Sclerosing bone dysplasias--a target-site approach.

Sclerosing bone dysplasias are a poorly understood group of developmental anomalies, much of whose etiology is still obscure. The list of conditions constituting this group is relatively short: osteopetrosis (Albers-Schönberg disease), pycnodysostosis (Maroteaux-Lamy disease), enostosis (bone island), osteopoikilosis, osteopathia striata (Voorhoeve disease), progressive diaphyseal dysplasia (Camurati-Engelmann disease), hereditary multiple diaphyseal sclerosis (Ribbing disease), four types of endosteal hyperostosis (van Buchem disease, Worth disease, Nakamura disease, and Truswell-Hansen disease), dysosteosclerosis, metaphyseal dysplasia (Pyle's disease), craniometaphyseal dysplasia, melorheostosis (Leri disease), and craniodiaphyseal dysplasia. There are instances in which two or more of the above disorders coexist. These are termed "overlap syndromes", most commonly involving osteopathia striata, osteopoikilosis, and melorheostosis. A classification of these dysplasias is elaborated based on a targetsite approach that views them as disturbances in development associated with the processes of either endochondral or intramembranous bone formation, or both. Accumulated evidence suggests that many of these disorders stem from common defects in bone resorption and/or formation during the processes of skeletal maturation and modeling. Finally, the subgroup of overlap syndromes is emphasized as indicating a strong interrelationship between the sclerosing dysplasias of bone, with perhaps a common pathogenesis for many.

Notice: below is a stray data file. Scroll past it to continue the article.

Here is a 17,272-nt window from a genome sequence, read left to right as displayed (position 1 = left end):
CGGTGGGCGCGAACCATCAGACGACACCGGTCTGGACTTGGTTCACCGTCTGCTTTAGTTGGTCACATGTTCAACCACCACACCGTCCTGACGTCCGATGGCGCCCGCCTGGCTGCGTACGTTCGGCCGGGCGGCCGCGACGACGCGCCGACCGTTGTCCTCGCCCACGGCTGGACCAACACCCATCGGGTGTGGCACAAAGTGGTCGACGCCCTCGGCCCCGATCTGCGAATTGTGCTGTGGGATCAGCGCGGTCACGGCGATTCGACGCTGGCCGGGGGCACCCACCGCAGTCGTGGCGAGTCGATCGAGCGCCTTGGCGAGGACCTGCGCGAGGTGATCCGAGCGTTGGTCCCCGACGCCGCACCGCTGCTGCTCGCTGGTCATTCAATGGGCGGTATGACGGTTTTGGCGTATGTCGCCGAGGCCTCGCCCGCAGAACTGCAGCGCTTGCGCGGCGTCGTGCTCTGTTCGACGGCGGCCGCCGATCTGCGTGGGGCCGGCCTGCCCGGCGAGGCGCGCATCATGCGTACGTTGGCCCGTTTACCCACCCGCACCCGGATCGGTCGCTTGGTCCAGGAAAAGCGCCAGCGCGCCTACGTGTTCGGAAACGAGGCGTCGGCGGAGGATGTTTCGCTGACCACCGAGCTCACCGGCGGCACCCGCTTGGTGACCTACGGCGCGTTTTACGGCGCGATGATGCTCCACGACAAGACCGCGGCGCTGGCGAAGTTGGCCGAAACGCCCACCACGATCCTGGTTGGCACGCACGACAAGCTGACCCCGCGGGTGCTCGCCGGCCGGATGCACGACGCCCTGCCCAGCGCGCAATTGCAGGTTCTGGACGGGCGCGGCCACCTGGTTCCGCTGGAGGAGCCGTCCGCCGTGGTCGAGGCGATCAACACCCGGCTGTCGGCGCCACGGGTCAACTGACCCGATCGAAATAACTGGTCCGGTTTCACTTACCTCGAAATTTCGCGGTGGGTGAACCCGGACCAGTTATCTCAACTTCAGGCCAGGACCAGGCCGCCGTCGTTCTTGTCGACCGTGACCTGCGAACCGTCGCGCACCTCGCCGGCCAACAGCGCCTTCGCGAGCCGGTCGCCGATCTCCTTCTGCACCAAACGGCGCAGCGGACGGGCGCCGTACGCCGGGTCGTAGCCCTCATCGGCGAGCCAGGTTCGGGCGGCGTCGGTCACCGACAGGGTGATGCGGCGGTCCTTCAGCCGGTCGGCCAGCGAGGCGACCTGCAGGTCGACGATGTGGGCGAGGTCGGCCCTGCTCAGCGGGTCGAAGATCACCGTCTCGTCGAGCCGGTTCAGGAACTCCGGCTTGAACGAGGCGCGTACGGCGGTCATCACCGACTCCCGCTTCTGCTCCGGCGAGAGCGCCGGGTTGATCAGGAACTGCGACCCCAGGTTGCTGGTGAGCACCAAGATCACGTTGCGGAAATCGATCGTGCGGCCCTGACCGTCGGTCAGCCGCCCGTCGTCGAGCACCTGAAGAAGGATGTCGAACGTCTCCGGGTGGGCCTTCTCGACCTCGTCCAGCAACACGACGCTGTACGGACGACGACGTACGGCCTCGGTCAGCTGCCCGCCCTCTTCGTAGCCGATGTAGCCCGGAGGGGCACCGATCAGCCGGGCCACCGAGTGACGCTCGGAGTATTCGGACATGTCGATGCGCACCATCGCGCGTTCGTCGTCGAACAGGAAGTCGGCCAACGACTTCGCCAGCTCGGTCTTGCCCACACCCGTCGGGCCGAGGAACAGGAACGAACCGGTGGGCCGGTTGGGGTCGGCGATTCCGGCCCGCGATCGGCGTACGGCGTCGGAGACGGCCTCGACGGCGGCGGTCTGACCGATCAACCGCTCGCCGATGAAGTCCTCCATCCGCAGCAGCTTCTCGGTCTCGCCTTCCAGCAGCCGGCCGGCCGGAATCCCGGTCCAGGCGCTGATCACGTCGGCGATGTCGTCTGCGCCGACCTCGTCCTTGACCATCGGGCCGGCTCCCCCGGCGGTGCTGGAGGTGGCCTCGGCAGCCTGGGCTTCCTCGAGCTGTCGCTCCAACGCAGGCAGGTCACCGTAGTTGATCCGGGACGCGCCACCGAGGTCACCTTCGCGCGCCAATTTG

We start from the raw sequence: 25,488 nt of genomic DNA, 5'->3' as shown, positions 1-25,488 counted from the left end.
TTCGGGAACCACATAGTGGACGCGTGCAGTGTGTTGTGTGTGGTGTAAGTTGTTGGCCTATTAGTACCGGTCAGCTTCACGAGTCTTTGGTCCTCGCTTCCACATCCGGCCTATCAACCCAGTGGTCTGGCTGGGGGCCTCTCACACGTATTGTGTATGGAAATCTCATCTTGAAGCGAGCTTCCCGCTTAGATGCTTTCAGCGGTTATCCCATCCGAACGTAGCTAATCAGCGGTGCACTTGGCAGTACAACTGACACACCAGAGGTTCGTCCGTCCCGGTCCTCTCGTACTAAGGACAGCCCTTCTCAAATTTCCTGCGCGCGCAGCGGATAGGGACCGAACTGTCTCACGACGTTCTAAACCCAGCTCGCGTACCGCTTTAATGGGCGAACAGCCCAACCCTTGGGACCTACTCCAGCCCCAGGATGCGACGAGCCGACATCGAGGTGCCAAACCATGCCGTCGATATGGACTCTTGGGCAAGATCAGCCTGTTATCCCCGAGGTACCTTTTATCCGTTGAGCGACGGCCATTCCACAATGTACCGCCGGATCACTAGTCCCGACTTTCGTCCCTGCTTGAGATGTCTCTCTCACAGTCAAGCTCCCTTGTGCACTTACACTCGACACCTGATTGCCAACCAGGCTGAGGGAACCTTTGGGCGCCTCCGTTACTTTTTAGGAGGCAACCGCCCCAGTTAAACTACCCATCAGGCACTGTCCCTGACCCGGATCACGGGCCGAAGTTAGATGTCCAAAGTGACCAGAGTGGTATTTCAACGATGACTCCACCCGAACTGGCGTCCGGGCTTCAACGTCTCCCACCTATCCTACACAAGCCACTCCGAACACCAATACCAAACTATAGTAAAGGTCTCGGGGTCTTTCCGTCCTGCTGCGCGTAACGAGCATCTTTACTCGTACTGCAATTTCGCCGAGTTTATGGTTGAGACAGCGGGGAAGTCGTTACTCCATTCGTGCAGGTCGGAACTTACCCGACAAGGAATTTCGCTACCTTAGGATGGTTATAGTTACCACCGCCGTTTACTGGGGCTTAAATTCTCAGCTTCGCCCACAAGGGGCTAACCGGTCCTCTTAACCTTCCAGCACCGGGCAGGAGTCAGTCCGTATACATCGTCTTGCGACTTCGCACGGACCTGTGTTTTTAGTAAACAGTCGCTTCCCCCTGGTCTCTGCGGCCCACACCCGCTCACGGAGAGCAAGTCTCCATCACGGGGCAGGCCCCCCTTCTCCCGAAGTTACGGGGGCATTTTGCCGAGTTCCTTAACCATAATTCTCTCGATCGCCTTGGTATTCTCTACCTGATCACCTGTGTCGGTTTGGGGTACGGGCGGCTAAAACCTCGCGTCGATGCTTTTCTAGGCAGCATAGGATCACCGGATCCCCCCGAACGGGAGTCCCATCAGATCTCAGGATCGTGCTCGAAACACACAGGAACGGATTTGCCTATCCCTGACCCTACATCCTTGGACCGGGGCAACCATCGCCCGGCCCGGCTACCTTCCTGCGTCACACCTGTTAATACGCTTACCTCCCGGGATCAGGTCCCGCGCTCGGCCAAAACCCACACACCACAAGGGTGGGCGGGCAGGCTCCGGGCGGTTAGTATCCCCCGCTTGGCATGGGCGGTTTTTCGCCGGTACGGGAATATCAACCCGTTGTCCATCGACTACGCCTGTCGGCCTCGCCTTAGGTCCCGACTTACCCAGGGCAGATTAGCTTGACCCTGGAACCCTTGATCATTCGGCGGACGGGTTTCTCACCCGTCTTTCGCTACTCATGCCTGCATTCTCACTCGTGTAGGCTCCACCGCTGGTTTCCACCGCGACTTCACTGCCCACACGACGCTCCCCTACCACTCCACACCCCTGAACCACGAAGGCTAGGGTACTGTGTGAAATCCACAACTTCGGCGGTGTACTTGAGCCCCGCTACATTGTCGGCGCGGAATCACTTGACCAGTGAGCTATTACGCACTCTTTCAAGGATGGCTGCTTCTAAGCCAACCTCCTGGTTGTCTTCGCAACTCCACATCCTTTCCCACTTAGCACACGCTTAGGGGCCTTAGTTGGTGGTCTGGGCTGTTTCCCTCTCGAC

AuthorsA Greenspan
JournalSkeletal radiology (Skeletal Radiol) Vol. 20 Issue 8 Pg. 561-83 ( 1991) ISSN: 0364-2348 [Print] GERMANY
PMID1776023 (Publication Type: Journal Article, Review)
  • Bone Diseases, Developmental (classification, pathology, physiopathology, radiography)
  • Humans
  • Osteochondrodysplasias (classification, pathology, physiopathology, radiography)
  • Sclerosis

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